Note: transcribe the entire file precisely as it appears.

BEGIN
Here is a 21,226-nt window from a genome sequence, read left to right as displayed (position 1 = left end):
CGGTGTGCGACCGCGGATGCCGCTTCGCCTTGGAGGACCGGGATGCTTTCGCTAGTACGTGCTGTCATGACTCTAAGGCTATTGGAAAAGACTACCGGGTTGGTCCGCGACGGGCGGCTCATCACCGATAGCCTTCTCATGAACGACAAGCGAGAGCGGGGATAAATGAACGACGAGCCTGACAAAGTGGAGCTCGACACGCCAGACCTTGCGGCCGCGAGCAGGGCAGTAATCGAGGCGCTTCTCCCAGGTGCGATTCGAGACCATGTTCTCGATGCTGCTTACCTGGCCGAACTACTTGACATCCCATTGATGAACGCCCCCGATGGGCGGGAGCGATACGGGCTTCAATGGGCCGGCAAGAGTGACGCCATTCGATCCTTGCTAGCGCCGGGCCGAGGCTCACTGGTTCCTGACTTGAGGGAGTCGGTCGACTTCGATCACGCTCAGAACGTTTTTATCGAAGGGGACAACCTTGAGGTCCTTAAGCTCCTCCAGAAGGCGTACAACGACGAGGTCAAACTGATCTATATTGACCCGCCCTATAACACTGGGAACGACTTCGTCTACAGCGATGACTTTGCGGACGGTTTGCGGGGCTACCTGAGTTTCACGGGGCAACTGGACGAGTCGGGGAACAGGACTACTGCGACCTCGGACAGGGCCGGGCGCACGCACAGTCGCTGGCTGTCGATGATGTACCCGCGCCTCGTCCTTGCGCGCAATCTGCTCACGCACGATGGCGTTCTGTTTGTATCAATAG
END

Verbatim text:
Here is a 21,226-nt window from a genome sequence, read left to right as displayed (position 1 = left end):
CGGTGTGCGACCGCGGATGCCGCTTCGCCTTGGAGGACCGGGATGCTTTCGCTAGTACGTGCTGTCATGACTCTAAGGCTATTGGAAAAGACTACCGGGTTGGTCCGCGACGGGCGGCTCATCACCGATAGCCTTCTCATGAACGACAAGCGAGAGCGGGGATAAATGAACGACGAGCCTGACAAAGTGGAGCTCGACACGCCAGACCTTGCGGCCGCGAGCAGGGCAGTAATCGAGGCGCTTCTCCCAGGTGCGATTCGAGACCATGTTCTCGATGCTGCTTACCTGGCCGAACTACTTGACATCCCATTGATGAACGCCCCCGATGGGCGGGAGCGATACGGGCTTCAATGGGCCGGCAAGAGTGACGCCATTCGATCCTTGCTAGCGCCGGGCCGAGGCTCACTGGTTCCTGACTTGAGGGAGTCGGTCGACTTCGATCACGCTCAGAACGTTTTTATCGAAGGGGACAACCTTGAGGTCCTTAAGCTCCTCCAGAAGGCGTACAACGACGAGGTCAAACTGATCTATATTGACCCGCCCTATAACACTGGGAACGACTTCGTCTACAGCGATGACTTTGCGGACGGTTTGCGGGGCTACCTGAGTTTCACGGGGCAACTGGACGAGTCGGGGAACAGGACTACTGCGACCTCGGACAGGGCCGGGCGCACGCACAGTCGCTGGCTGTCGATGATGTACCCGCGCCTCGTCCTTGCGCGCAATCTGCTCACGCACGATGGCGTTCTGTTTGTATCAATAG